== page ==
Georgian, [f] sound

Discussion in 'Other Languages' started by 涼宮, Aug 7, 2012.

  1. 涼宮

    涼宮 Senior Member

    Sbaeneg/Castellano (Venezuela)
    Hello!

    As far as I can see the Georgian language doesn't have the /f/ sound. If I wanted to write a foreign name or word that contains such sound what letter or combination of letters do I use?:confused:


    Thanks in advance!
     
  2. fdb Senior Member

    Cambridge, UK
    French (France)
    I think they use pʰ ფ. The absence of a /f/ phoneme is a well-known areal feature in the languages and dialects to the South of the Caucasus.
     
  3. 涼宮

    涼宮 Senior Member

    Sbaeneg/Castellano (Venezuela)
    მადლობა! :) It's interesting that a language doesn't have such a common sound like /f/.
     
  4. Ben Jamin Senior Member

    Norway
    Polish
    All ‘f’ sounds in Slavic languages come from relatively late foreign loans. In the middle ages there was no ‘f’ in the Slavic languages, and the ‘f-s’ in loans were assimilated to ‘p’.
    The Ancient Greek didn’t use the ‘f’ either, but had an aspirated ‘p’ (ph), later developed into ‘f’.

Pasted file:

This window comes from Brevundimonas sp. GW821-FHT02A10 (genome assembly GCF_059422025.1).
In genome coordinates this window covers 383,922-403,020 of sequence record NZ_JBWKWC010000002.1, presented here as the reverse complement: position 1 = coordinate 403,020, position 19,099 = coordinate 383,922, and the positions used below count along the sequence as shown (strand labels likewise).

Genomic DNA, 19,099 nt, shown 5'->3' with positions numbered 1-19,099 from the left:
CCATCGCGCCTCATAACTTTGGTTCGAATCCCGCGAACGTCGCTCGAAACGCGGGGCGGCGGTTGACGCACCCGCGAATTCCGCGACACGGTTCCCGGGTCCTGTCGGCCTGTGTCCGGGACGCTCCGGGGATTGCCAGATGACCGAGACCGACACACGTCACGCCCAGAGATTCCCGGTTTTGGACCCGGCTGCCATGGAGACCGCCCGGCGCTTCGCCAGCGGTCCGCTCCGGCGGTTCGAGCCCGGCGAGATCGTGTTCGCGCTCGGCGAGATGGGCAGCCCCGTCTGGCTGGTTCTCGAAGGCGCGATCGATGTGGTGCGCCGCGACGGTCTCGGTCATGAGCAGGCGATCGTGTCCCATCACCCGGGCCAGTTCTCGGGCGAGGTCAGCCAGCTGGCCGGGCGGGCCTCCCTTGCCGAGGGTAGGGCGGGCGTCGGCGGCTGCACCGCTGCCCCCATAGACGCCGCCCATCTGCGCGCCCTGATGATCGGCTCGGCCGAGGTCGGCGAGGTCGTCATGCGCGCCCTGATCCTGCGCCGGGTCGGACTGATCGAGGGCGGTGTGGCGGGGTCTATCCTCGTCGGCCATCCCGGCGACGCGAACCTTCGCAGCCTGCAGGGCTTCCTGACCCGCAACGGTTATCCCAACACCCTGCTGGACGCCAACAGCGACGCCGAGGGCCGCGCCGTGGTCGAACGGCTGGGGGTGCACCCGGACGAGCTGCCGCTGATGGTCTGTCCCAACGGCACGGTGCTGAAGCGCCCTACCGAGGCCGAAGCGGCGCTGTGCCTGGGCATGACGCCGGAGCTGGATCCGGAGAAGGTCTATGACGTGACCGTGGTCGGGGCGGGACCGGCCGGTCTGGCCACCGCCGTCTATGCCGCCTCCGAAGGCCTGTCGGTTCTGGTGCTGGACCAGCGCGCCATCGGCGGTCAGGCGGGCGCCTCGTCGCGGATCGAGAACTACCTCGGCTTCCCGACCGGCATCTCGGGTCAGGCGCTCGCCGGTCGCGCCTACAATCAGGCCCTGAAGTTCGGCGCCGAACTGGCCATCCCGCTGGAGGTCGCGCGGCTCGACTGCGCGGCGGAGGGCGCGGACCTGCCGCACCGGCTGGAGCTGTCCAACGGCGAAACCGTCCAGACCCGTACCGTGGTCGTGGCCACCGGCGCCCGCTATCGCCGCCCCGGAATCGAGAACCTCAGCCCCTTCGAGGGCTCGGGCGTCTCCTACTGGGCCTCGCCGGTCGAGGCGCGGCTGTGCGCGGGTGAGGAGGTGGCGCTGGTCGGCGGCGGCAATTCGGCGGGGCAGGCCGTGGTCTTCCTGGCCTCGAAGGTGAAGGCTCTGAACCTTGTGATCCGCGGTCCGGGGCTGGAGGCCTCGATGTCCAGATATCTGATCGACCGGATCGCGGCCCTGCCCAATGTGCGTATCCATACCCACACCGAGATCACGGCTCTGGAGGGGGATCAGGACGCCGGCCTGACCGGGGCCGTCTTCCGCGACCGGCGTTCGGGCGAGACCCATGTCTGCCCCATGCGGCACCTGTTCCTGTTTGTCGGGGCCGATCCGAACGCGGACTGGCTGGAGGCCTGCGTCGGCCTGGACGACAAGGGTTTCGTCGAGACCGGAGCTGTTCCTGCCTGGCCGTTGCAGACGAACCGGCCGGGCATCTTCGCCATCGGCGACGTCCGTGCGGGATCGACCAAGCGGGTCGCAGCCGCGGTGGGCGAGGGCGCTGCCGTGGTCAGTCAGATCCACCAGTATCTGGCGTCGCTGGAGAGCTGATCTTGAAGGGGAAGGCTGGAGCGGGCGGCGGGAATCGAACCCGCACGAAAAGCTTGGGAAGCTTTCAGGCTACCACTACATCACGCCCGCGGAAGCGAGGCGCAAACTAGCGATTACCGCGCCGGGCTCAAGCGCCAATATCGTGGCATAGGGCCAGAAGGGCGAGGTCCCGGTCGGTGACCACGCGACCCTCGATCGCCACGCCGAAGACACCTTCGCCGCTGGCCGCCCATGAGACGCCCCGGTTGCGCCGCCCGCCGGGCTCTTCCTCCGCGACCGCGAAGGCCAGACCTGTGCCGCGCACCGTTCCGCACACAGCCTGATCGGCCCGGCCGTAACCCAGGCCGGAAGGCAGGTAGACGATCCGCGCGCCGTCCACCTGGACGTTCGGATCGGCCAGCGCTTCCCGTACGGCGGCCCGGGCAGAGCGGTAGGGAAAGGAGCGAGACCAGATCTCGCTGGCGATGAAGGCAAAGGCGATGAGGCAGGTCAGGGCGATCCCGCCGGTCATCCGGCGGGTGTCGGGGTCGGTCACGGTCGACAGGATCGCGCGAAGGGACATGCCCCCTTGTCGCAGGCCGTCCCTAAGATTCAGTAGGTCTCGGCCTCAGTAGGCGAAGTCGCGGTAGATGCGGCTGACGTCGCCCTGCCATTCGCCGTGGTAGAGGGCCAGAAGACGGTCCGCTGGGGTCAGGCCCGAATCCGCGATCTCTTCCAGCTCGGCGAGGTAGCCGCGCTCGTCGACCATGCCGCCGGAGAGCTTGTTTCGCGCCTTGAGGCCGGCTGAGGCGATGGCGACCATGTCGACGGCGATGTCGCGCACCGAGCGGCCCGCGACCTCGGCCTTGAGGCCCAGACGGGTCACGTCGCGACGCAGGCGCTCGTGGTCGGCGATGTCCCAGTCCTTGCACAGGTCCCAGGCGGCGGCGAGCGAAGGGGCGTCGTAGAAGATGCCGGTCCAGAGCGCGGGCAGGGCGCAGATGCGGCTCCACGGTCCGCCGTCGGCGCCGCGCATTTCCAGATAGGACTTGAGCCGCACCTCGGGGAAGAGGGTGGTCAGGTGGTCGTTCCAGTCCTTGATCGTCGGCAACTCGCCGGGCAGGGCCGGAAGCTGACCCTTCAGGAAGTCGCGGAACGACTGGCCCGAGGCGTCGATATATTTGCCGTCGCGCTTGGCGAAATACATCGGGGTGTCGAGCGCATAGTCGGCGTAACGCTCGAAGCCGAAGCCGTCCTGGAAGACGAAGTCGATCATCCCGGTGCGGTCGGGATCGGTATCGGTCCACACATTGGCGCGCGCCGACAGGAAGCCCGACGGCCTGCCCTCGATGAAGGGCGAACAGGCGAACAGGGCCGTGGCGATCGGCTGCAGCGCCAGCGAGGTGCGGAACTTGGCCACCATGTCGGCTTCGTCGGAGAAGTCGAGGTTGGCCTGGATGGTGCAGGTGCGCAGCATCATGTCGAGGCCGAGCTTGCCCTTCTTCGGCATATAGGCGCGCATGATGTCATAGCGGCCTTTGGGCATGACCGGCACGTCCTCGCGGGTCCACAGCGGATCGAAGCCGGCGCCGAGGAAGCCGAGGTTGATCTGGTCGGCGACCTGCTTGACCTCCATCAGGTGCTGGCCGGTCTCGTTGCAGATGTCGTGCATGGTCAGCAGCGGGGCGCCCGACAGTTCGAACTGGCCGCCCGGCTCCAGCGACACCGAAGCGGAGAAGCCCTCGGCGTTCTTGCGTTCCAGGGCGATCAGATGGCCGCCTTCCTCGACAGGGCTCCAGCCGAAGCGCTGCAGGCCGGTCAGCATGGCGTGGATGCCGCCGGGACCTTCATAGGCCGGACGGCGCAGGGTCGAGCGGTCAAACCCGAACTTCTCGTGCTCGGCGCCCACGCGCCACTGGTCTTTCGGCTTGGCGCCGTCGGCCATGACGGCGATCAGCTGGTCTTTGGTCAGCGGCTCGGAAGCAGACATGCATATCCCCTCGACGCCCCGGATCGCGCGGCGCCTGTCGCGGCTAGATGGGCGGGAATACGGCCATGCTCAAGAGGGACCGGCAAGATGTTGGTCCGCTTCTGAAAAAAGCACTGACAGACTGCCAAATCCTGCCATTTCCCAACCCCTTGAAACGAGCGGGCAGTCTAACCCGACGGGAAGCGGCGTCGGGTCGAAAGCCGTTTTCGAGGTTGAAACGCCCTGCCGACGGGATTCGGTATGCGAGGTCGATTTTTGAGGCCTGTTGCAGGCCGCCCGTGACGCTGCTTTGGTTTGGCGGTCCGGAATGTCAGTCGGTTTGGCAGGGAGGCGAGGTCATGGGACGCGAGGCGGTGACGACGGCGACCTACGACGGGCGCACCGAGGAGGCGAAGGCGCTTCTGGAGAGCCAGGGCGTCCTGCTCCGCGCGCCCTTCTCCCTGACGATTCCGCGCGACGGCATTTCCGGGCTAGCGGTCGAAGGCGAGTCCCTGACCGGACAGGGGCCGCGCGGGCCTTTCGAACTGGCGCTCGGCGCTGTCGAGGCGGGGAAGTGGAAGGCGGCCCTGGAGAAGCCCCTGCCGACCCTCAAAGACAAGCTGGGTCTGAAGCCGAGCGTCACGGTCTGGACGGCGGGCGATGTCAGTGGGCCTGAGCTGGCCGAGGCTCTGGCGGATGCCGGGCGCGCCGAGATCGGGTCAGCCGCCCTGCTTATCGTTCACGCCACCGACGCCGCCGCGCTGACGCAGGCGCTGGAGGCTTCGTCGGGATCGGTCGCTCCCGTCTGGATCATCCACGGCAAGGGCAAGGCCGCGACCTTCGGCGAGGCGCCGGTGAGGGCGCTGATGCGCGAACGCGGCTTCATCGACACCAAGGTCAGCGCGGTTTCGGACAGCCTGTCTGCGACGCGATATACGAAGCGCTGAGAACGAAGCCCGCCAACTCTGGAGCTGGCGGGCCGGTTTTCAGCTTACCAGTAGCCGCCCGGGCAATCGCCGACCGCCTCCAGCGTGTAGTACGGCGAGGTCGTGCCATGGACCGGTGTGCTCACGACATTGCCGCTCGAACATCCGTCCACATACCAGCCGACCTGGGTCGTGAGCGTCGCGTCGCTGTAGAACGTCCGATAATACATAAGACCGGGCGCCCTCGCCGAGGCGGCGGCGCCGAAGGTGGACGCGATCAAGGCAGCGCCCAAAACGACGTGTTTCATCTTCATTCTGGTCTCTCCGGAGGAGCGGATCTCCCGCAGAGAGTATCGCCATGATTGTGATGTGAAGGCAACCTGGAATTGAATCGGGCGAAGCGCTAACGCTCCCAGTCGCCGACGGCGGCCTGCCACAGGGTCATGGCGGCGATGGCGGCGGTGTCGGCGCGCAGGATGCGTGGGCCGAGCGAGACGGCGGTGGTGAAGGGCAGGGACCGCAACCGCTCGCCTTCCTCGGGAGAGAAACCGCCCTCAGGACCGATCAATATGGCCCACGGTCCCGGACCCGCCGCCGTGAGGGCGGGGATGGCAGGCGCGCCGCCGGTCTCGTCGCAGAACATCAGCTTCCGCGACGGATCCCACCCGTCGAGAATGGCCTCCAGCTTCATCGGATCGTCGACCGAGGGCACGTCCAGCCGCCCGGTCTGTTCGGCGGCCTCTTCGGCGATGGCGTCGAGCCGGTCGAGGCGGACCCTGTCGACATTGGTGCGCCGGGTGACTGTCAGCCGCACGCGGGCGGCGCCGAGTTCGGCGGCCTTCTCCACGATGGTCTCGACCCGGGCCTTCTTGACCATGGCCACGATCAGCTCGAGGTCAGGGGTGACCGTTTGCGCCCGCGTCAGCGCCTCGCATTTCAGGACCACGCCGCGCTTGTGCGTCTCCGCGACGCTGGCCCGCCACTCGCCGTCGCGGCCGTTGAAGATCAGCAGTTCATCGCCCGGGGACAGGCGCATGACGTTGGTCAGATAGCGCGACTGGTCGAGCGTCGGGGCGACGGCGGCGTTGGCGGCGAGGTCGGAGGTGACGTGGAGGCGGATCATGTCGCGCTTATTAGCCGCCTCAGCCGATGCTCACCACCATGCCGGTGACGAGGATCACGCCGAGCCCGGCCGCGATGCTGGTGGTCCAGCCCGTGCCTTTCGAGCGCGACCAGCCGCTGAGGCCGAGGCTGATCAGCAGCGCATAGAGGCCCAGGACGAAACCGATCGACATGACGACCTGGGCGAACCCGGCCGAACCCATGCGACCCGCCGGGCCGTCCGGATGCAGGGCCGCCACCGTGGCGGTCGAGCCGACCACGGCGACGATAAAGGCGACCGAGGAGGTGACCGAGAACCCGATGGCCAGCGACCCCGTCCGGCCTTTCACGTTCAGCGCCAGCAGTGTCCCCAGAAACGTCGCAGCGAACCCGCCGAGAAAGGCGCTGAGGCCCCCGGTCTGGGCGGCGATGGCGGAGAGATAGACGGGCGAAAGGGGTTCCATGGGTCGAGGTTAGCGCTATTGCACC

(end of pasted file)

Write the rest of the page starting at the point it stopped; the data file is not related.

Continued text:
5. gaaxure New Member

    ქართული(Georgian)
    The interesting thing is Georgians have no problem pronouncing F properly. in fact i don't know a sound that Georgians have trouble pronouncing. aside from English "th" they either say "Z" or "S" which is quite funny to listen to.
     
  6. Dib Senior Member

    Germany
    Bengali (India)
    /f/ has been traditionally unknown in most Indian languages too. But many languages are now showing a pʰ>f shift.
     
  7. ESustad Senior Member

    Washington, DC
    English - (Minnesota)
    Korean doesn't have /f/. They substitute /p/ for it.
     

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